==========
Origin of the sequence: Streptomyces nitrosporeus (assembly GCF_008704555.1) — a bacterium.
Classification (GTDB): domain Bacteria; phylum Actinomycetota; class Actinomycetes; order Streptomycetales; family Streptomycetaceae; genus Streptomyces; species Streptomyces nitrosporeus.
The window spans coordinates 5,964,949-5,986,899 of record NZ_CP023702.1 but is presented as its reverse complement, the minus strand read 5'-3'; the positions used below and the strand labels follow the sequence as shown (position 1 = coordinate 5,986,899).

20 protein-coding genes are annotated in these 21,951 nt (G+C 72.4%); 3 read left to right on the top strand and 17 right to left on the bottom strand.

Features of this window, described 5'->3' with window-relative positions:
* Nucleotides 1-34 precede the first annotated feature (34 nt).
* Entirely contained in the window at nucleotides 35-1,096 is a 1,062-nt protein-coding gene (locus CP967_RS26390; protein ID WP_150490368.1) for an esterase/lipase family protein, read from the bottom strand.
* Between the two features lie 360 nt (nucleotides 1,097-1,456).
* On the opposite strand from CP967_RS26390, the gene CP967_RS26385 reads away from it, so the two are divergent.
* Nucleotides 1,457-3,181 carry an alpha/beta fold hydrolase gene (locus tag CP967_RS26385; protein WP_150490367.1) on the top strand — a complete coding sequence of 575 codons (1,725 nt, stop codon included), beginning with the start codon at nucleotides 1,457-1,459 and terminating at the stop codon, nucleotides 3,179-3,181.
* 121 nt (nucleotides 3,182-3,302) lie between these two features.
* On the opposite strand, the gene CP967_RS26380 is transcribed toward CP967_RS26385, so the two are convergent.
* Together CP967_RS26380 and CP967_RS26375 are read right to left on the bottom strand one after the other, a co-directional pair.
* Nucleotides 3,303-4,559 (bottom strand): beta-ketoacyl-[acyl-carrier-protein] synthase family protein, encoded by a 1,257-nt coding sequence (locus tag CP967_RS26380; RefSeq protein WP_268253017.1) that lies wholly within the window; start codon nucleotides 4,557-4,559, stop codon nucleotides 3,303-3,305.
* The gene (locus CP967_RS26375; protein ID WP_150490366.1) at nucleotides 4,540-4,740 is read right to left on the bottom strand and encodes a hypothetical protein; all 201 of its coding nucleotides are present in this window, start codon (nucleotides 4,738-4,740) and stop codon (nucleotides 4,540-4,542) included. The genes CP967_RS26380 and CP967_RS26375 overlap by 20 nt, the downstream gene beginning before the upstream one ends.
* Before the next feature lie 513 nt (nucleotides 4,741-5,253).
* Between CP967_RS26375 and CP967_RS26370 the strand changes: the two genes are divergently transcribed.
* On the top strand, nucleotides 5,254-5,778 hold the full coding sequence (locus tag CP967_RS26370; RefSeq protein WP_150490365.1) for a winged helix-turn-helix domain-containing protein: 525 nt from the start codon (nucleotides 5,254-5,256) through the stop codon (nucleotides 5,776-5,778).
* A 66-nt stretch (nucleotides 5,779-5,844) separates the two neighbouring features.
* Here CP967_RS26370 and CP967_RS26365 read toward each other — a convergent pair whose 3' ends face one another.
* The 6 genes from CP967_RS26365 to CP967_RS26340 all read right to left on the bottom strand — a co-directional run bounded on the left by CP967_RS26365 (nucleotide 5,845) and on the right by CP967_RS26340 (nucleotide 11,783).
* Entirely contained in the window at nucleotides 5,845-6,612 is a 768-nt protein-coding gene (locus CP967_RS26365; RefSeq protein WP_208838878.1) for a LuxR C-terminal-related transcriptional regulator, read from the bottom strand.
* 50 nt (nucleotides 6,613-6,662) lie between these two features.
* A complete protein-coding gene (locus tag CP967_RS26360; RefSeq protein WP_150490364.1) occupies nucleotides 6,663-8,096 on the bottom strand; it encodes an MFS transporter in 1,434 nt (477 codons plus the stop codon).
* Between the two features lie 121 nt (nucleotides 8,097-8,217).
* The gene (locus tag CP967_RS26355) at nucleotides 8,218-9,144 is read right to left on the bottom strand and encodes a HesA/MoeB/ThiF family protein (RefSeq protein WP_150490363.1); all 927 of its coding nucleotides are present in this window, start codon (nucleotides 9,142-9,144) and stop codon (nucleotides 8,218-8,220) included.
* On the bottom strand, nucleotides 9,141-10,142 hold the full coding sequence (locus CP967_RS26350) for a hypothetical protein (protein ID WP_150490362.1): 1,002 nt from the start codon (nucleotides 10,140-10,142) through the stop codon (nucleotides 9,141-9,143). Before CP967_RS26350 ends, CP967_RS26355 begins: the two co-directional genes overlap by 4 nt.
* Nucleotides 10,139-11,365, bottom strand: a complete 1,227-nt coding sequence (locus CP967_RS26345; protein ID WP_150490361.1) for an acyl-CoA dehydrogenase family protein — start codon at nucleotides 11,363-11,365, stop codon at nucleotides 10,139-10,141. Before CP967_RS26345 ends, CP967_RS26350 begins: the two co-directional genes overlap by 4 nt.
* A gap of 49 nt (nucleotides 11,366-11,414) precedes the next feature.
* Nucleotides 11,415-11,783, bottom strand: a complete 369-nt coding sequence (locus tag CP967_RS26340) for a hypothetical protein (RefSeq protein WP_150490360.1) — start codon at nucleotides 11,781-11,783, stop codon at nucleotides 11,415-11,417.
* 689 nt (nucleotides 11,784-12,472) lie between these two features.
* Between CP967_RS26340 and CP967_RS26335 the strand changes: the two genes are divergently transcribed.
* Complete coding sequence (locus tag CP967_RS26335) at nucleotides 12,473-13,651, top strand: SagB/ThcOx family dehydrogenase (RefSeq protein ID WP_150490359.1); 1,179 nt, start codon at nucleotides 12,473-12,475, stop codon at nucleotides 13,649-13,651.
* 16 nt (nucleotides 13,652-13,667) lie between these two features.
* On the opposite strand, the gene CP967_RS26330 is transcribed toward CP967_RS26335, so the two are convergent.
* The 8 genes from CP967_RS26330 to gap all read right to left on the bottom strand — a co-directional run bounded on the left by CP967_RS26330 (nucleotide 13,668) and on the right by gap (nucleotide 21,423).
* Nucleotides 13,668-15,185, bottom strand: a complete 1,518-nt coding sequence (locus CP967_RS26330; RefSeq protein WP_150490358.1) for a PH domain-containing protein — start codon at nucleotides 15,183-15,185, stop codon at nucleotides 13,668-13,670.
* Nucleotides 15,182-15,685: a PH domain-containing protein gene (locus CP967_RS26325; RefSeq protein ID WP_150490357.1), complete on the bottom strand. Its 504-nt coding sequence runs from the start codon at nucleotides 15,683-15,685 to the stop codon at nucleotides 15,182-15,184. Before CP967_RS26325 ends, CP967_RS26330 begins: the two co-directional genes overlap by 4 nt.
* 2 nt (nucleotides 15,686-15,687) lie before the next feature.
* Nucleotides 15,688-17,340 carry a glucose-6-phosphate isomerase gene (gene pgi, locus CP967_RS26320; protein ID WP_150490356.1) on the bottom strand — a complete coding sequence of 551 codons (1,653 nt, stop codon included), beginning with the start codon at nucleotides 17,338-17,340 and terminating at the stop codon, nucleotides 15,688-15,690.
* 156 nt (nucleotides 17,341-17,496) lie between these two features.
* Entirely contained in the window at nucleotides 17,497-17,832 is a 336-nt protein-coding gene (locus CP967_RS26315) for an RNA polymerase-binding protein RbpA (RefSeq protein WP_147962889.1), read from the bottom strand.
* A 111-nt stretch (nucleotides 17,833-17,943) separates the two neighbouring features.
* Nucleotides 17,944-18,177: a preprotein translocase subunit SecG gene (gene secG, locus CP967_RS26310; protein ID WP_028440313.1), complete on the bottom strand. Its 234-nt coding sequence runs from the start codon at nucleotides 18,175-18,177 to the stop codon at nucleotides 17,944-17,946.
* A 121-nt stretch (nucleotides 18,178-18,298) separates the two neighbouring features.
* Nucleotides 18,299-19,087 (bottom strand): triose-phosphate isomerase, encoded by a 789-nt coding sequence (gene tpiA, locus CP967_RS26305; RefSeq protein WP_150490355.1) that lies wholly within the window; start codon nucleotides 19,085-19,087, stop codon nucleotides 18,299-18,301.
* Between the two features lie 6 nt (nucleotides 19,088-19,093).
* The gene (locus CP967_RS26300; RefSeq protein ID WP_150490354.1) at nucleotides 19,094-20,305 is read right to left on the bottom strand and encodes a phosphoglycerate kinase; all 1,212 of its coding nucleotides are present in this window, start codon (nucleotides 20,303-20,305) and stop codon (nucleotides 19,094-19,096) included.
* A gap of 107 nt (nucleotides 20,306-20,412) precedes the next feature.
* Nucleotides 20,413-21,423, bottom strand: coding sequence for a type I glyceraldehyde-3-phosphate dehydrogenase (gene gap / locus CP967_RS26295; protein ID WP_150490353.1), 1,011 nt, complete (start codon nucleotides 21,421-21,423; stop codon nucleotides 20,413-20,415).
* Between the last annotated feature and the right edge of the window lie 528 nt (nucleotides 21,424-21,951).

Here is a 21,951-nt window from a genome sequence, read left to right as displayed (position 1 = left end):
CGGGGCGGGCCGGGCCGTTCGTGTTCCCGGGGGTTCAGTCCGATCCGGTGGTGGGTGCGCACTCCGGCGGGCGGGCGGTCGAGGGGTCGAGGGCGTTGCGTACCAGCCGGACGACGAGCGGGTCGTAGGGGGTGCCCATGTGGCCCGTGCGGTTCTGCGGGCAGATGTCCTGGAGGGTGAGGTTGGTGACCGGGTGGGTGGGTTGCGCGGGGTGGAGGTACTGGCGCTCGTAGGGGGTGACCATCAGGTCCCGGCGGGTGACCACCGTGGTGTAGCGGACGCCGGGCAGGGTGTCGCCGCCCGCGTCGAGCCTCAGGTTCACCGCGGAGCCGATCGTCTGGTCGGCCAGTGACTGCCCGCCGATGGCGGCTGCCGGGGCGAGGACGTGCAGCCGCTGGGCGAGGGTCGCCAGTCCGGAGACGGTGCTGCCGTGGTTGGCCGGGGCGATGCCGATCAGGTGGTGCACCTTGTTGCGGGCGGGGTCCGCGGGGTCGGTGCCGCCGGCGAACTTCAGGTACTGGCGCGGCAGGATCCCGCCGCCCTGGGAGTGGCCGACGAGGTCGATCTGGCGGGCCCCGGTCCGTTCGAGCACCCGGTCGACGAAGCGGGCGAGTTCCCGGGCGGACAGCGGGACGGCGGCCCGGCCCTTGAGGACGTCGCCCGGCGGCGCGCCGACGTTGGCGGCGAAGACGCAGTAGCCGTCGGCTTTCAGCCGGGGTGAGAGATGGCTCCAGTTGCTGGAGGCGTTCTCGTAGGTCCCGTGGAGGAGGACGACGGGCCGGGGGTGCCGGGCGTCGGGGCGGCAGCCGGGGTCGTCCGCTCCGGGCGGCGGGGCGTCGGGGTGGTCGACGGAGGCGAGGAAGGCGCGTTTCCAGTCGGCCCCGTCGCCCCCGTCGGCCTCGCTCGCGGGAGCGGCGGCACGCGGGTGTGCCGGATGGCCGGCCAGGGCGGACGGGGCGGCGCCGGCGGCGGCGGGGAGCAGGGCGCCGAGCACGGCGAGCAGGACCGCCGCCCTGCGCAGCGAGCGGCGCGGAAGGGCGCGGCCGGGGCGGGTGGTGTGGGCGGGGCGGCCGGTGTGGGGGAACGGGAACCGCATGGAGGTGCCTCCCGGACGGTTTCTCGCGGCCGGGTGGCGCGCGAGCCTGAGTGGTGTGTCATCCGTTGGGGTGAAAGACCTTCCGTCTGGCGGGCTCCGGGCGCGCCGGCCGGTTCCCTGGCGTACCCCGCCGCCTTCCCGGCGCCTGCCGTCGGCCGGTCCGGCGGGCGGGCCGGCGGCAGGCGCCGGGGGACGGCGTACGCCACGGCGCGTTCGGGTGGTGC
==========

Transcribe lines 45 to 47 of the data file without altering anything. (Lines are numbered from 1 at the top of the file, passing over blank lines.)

* A 121-nt stretch (nucleotides 18,178-18,298) separates the two neighbouring features.
* Nucleotides 18,299-19,087 (bottom strand): triose-phosphate isomerase, encoded by a 789-nt coding sequence (gene tpiA, locus CP967_RS26305; RefSeq protein WP_150490355.1) that lies wholly within the window; start codon nucleotides 19,085-19,087, stop codon nucleotides 18,299-18,301.
* Between the two features lie 6 nt (nucleotides 19,088-19,093).